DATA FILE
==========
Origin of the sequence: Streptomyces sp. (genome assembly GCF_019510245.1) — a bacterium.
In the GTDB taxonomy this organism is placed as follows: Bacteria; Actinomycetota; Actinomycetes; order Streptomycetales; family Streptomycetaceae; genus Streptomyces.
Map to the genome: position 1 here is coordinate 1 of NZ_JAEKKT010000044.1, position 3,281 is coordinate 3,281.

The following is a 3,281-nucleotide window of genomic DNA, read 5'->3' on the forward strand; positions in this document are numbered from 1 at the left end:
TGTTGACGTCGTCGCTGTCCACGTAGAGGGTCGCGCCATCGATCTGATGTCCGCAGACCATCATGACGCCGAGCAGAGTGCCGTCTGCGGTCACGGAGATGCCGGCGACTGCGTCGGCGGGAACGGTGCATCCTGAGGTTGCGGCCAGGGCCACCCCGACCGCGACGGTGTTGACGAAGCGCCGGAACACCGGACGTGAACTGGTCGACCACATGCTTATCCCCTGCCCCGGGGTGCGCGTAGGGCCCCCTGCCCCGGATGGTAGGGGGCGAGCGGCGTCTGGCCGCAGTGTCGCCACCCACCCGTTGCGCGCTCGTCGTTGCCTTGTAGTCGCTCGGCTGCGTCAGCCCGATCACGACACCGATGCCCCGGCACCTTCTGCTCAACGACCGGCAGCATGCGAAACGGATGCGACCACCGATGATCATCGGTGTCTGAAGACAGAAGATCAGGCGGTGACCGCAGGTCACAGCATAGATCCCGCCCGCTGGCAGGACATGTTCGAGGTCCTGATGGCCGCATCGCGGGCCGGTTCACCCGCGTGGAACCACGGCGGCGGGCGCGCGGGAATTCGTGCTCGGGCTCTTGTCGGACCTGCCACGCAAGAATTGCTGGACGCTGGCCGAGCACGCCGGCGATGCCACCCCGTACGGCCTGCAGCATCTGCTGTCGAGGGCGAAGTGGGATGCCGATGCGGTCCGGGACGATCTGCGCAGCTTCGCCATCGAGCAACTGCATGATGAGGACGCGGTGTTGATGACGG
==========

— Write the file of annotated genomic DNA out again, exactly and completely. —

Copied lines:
Origin of the sequence: Streptomyces sp. (genome assembly GCF_019510245.1) — a bacterium.
In the GTDB taxonomy this organism is placed as follows: Bacteria; Actinomycetota; Actinomycetes; order Streptomycetales; family Streptomycetaceae; genus Streptomyces.
Map to the genome: position 1 here is coordinate 1 of NZ_JAEKKT010000044.1, position 3,281 is coordinate 3,281.

The following is a 3,281-nucleotide window of genomic DNA, read 5'->3' on the forward strand; positions in this document are numbered from 1 at the left end:
TGTTGACGTCGTCGCTGTCCACGTAGAGGGTCGCGCCATCGATCTGATGTCCGCAGACCATCATGACGCCGAGCAGAGTGCCGTCTGCGGTCACGGAGATGCCGGCGACTGCGTCGGCGGGAACGGTGCATCCTGAGGTTGCGGCCAGGGCCACCCCGACCGCGACGGTGTTGACGAAGCGCCGGAACACCGGACGTGAACTGGTCGACCACATGCTTATCCCCTGCCCCGGGGTGCGCGTAGGGCCCCCTGCCCCGGATGGTAGGGGGCGAGCGGCGTCTGGCCGCAGTGTCGCCACCCACCCGTTGCGCGCTCGTCGTTGCCTTGTAGTCGCTCGGCTGCGTCAGCCCGATCACGACACCGATGCCCCGGCACCTTCTGCTCAACGACCGGCAGCATGCGAAACGGATGCGACCACCGATGATCATCGGTGTCTGAAGACAGAAGATCAGGCGGTGACCGCAGGTCACAGCATAGATCCCGCCCGCTGGCAGGACATGTTCGAGGTCCTGATGGCCGCATCGCGGGCCGGTTCACCCGCGTGGAACCACGGCGGCGGGCGCGCGGGAATTCGTGCTCGGGCTCTTGTCGGACCTGCCACGCAAGAATTGCTGGACGCTGGCCGAGCACGCCGGCGATGCCACCCCGTACGGCCTGCAGCATCTGCTGTCGAGGGCGAAGTGGGATGCCGATGCGGTCCGGGACGATCTGCGCAGCTTCGCCATCGAGCAACTGCATGATGAGGACGCGGTGTTGATGACGG